Iris Murdoch's funny and sad novel is about religion, the fight between good and evil and the terrible accidents of human frailty.
Iris Murdoch was born in Dublin in 1919 of Anglo-Irish parents. She went to Badminton School, Bristol, and read classics at Somerville College, Oxford. In 1948 she returned to Oxford where she became a fellow of St Anne's college. Awarded the CBE in 1976, Iris Murdoch was made a DBE in the 1987 New Year's Honours List. She died in February 1999.
"Her novels evoked beautifully the atmosphere of the country
gardens (The Bell, 1958) or the mysterious London streets (The Time
of the Angels, 1968) in which they were set, with their characters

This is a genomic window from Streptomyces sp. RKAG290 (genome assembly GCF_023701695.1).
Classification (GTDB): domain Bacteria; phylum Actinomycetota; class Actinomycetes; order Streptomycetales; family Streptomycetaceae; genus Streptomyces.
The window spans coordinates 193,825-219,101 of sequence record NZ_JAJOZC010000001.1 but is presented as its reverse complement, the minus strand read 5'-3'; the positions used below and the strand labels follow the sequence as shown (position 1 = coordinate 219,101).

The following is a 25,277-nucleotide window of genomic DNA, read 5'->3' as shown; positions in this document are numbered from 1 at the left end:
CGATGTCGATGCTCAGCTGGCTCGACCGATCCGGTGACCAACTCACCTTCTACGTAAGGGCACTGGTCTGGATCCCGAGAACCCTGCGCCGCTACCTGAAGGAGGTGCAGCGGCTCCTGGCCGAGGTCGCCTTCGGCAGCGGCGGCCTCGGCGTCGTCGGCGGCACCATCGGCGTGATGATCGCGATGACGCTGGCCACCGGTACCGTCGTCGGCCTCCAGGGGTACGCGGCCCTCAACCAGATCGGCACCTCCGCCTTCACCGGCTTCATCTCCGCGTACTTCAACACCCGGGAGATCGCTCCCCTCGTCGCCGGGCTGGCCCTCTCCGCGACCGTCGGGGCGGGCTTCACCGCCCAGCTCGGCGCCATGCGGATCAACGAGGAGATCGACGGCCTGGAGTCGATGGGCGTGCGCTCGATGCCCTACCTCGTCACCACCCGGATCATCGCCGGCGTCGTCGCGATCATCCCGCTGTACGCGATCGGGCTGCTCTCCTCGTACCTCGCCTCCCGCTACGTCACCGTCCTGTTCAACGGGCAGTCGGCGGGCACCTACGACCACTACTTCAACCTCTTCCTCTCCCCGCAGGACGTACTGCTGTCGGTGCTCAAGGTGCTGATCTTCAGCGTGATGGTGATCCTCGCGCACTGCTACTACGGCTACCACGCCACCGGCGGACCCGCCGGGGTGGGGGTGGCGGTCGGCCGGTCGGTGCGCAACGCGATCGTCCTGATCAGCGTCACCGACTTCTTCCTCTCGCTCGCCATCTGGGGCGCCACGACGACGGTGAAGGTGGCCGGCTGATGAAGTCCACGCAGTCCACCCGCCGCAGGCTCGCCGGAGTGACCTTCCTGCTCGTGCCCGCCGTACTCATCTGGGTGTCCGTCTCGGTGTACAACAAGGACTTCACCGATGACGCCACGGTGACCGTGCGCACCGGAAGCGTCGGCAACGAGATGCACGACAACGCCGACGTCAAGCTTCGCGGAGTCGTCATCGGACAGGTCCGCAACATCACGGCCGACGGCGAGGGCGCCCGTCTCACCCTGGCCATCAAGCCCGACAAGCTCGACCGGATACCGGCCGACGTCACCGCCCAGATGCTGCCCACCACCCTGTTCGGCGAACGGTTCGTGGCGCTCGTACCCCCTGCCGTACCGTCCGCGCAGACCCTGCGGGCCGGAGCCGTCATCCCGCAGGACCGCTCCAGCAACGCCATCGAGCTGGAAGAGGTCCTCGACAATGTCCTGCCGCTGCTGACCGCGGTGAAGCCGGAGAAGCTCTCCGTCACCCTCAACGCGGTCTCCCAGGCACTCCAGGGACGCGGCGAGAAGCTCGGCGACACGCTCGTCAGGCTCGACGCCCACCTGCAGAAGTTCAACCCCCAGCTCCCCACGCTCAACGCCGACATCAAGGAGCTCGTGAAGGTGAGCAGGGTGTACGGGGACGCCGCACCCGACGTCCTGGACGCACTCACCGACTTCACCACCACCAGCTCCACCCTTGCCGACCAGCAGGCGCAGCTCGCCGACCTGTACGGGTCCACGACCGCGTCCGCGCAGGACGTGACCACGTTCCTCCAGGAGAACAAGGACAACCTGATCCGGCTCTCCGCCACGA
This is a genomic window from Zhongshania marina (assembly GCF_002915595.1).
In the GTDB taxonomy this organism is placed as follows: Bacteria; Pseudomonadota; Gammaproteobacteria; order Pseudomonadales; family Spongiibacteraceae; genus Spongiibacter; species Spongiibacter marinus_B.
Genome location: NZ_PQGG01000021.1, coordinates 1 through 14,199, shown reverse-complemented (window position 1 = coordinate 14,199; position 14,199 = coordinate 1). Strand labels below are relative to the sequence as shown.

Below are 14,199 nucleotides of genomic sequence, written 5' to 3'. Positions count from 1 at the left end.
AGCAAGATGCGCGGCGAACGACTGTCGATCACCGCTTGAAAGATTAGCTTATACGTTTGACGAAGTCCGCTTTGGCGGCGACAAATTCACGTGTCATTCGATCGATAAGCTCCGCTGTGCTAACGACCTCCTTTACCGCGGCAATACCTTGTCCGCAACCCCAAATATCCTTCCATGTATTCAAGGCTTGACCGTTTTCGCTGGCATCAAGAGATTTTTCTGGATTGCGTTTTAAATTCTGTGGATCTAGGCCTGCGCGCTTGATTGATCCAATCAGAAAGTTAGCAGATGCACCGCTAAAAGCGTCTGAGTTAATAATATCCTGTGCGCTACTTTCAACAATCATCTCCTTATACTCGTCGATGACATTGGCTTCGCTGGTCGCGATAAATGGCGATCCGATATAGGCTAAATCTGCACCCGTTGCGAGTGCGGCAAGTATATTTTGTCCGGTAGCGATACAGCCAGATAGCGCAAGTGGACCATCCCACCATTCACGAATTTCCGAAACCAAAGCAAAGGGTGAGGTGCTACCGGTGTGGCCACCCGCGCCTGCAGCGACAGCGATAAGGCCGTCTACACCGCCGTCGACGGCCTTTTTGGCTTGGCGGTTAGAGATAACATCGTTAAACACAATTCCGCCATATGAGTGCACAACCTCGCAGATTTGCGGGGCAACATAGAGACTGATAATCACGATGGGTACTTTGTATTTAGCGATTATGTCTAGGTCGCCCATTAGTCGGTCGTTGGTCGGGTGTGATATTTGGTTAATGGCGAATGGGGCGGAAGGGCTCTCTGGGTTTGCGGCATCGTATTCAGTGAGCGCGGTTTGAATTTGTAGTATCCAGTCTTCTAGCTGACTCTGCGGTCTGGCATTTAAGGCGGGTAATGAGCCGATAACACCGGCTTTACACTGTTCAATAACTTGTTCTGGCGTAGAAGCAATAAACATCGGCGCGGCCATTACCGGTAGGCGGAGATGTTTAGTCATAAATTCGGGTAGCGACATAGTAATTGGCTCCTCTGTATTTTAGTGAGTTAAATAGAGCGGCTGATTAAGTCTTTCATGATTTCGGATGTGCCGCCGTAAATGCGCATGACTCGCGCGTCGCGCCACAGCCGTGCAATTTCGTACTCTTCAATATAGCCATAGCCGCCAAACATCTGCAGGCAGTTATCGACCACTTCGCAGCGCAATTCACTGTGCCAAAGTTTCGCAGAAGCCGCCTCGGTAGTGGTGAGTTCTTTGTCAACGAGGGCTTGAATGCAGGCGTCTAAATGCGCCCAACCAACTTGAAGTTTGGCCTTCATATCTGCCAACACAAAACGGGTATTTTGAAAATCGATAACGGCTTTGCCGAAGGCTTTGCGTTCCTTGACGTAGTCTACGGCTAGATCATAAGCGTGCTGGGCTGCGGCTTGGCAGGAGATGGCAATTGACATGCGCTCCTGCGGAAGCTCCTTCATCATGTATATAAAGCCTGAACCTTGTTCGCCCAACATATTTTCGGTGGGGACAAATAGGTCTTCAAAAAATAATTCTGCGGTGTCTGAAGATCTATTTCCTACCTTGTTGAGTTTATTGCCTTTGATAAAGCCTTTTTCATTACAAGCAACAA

engaged in intriguing love relationships, from the totally innocent
to the wholly weird." * The Times *
"Iris Murdoch really knows how to write, can tell a story, delineate a character, catch an atmosphere with deadly accuracy" -- John Betjeman
"Of all the novelists that have made their bow since the war she seems to me to be the most remarkable-behind her books one feels a power of intellect quite exceptional in a novelist" * Sunday Times *
"A distinguished novelist of a rare kind" -- Kingsley Amis
"A tragi-comic masterpiece... A magnificent novel" -- Susan Hill * The Lady *